[ES2015] Arrow Functions

Arrow Functions

Arrow functions are anonymous function expressions. They don’t show up in stack traces.


  1. Shorter syntax. You get to remove function, return and some {..}
  2. Shines with this keyword. The arrow function doesn’t have it’s own this so we automatically get a lexical this (bind to the outer context). Skipping .bind(this)


  1. Show up as anonymous in stack trace, makes debugging/troubleshooting hard. Imagine minified code, error at line 1, character 32712.. and you’ll have no idea what that is. Named functions are the way to go if you want names to show up in stack trace. Name inferencing is the closest thing you get with arrow functions, which is when you assign the anonymous function to a named variable.
  2. makes testing difficult because you can’t console.log when using the concise arrow function syntax. You have to change the syntax first in order to console.log().
  3. Inconsistant syntax. Variations in syntax, too many ways to write an arrow function (definitely more than 6 syntactical ways)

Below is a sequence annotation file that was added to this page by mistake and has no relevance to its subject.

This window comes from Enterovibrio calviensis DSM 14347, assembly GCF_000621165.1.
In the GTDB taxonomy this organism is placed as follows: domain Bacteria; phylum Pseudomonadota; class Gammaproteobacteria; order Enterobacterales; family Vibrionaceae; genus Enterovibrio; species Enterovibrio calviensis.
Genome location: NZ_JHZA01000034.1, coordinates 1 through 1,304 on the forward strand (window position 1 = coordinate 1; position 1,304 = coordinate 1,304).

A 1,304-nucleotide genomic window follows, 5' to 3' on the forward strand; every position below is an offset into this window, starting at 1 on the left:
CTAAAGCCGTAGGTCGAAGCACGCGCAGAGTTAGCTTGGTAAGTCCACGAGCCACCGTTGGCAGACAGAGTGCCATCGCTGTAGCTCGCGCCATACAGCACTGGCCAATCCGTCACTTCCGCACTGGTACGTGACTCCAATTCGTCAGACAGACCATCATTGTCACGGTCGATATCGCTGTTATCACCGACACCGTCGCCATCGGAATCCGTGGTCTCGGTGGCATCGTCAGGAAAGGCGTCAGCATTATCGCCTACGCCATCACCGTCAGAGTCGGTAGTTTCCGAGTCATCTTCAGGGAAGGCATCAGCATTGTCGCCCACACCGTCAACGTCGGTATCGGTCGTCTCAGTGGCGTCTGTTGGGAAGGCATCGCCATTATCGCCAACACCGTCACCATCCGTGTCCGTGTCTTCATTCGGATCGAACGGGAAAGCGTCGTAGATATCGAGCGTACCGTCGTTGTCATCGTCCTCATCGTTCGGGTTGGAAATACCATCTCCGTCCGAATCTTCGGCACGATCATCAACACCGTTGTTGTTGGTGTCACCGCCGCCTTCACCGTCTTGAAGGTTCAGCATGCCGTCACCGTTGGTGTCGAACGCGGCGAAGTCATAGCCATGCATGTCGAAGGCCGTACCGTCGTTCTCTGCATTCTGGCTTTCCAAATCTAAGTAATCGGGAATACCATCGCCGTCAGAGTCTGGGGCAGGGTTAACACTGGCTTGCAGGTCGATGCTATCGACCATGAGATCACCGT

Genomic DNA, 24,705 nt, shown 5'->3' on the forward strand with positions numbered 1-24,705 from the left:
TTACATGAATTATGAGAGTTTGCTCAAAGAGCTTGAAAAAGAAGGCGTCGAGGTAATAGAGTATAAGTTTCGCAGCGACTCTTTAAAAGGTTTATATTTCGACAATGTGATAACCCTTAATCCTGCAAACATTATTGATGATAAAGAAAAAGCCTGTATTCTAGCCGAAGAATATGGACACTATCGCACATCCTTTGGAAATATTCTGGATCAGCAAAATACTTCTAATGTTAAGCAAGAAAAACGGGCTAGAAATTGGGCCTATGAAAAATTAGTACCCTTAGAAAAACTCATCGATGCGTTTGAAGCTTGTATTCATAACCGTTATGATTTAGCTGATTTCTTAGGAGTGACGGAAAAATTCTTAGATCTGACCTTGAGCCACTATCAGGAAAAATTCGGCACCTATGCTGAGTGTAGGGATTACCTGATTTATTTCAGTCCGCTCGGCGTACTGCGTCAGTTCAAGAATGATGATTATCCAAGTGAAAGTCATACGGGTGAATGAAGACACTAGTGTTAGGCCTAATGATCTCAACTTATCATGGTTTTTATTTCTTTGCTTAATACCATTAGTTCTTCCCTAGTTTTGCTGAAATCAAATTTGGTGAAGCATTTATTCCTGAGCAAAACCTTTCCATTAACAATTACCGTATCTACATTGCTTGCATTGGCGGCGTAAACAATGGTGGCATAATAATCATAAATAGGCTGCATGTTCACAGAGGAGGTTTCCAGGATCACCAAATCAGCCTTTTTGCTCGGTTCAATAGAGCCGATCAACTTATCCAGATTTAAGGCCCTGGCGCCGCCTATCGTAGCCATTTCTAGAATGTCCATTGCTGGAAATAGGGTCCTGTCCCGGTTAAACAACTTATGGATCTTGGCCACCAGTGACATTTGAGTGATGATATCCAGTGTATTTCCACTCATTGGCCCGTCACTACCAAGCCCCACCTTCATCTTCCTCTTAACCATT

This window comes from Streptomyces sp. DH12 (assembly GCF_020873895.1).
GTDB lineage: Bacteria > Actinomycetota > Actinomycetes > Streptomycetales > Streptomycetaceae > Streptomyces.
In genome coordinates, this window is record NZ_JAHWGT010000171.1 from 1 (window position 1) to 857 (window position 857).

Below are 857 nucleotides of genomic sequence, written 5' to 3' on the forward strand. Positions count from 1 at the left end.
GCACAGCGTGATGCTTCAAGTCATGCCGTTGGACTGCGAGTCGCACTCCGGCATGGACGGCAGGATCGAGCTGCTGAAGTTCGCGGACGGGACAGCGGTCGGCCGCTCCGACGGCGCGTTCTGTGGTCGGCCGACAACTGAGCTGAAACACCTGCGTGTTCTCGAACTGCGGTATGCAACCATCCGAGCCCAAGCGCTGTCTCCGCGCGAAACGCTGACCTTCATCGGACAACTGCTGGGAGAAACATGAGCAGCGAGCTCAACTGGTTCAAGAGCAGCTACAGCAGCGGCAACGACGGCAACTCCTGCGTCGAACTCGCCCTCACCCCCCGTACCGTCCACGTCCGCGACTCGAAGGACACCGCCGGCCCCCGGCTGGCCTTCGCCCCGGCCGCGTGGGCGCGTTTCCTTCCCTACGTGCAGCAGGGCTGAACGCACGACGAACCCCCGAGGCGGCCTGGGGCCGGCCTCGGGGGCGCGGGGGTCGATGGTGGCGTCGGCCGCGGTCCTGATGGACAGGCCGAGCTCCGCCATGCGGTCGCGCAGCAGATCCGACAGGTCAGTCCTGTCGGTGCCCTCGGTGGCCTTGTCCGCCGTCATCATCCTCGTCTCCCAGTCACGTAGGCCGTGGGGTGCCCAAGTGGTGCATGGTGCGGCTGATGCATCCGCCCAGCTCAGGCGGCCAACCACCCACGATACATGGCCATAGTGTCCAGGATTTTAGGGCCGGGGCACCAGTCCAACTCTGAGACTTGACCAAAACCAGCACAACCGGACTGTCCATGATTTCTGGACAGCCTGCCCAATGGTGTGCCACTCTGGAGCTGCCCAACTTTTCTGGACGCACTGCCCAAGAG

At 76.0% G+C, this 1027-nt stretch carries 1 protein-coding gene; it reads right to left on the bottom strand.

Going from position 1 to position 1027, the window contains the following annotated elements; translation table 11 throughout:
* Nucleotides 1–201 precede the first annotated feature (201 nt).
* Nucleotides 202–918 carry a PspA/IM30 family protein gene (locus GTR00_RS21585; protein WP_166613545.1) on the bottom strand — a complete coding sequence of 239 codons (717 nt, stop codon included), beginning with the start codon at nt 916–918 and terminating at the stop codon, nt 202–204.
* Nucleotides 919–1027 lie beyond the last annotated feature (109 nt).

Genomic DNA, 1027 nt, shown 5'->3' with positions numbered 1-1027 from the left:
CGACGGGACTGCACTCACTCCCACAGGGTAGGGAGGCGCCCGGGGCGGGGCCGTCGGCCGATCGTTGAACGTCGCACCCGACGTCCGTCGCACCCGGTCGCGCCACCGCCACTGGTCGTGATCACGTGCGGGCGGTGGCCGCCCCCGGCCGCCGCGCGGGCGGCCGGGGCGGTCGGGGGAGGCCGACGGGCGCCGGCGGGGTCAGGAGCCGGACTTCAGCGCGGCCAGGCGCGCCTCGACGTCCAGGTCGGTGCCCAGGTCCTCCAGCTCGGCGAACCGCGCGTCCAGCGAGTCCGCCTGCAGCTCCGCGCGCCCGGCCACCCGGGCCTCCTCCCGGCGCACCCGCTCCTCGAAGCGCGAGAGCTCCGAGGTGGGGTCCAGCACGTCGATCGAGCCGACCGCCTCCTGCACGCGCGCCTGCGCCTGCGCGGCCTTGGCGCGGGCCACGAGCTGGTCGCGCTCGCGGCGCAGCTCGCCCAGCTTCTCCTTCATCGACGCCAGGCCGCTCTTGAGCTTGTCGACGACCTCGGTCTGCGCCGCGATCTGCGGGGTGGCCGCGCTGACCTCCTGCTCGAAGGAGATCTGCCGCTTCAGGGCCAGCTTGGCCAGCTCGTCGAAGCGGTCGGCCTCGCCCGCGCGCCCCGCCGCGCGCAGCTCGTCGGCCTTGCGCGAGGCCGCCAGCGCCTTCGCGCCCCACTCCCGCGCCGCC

4. No self-reference (arrow functions are anonymous funcs, remember?) Without self-reference you can’t do cool things like recursion or have event handlers that needs to unbind itself once it’s run
  5. Not everyone knows the syntax, not very beginner friendly

Syntax Variations

=> 3 // or (var foo = => 3) headless syntax proposal
() => 3 // no params
(x) => 3
x => 3 // no parens, placeholder for params looks an awful lot like funcion invocation
(x,y) => 3 // parens
(...x) => 3 // parens

x => { try { 3 } catch(e) {} }
x => { return 3 }
x => ({ y: x}) // gotta wrap parens around the object body in order to return an object

Name inferencing

var foo = x => 3
foo.name // "foo" the interpretor made a guess (inferred) that you want to reference the function with the name foo, based upon where the function expression got saved.

Name inferencing doesn’t work when you pass an arrow function as a param to another function. They’re gonna stay syntactically anonymous.

foo( x => 3)


  • without the {} it’s an implied return. if you use {} you gotta use the return keyword inside as well. Or have curly brackets wrapped in parens ({ .. })

flowchart to help you decide if you need an arrow function